3.1.3 Specificity in Training Timing

Train race-specific skills and physiology closer to your target race date. As the race approaches, include workouts that closely simulate the race conditions and demands. For less specific skills and physiology, plan these sessions further away from the race.

3.1.4 Progressive Load Within Training Blocks

Within any given training block, start with workouts that impose lower training stress due to intensity or duration and progress to workouts with higher load. This progressive approach ensures a steady adaptation and prepares your body for more challenging training sessions.

3.1.5 Intensity and Recovery Considerations

Intervals, tempo runs, and steady-state runs offer quick training effects but require significant recovery due to their intensity. Following an 80% to 20% rule, elite runners and other endurance athletes  tend to include more “easier” runs compared to “harder” runs and there is no evidence of benefits from increasing the contribution of “hard” runs. (2)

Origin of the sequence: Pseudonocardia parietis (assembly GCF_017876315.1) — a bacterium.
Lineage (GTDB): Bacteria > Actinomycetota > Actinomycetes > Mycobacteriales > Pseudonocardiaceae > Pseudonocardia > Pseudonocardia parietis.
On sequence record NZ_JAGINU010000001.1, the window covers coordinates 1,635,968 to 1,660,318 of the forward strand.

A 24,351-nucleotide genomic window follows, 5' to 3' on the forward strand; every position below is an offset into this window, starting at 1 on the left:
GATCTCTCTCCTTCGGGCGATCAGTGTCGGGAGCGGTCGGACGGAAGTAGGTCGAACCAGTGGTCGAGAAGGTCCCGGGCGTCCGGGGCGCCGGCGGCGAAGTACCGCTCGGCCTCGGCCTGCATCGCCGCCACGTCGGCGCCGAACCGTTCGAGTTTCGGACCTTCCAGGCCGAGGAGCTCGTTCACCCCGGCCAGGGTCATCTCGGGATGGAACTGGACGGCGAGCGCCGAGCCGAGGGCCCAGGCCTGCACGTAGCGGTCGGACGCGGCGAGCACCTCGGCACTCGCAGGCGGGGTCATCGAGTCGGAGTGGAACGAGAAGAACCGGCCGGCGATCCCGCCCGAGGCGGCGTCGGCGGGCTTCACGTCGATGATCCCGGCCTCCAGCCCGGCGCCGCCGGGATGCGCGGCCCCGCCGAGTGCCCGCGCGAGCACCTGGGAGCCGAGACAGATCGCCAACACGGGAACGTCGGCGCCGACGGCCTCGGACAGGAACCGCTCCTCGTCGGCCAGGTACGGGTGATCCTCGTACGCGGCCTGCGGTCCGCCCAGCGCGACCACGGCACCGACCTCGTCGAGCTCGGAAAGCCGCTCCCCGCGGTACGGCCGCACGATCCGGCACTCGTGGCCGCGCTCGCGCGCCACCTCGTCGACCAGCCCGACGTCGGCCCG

“Hard” runs are typically those at or above the ventilatory threshold / FTHR, such as tempo runs or intervals.

3.1.6 Multiple Workouts on One Day

If you plan to do multiple workouts on the same day, focus on different muscle groups or energy systems to prevent overuse injuries. For example, you could combine a strength workout with an endurance run. However, avoid scheduling back-to-back days with multiple intense workouts, as this can lead to burnout and injury.

3.1.7 Consistency and Cumulative Volume

Consistency and cumulative volume matter more than any specific individual workout. Aim for a regular training schedule, ensuring that you meet your prescribed weekly volume. Over time, consistent training leads to improved performance and better results.

3.1.8 Gradual Volume Progression

Gradually increase your training volume over time, avoiding abrupt spikes in mileage or intensity. The widely referenced “10% rule” is a guideline, not a proven fixed rule. Increase your volume based on individual factors and how your body and mind respond to the training load.

Training plan design principles - Illustrated by a giant book on a running track in front of a runner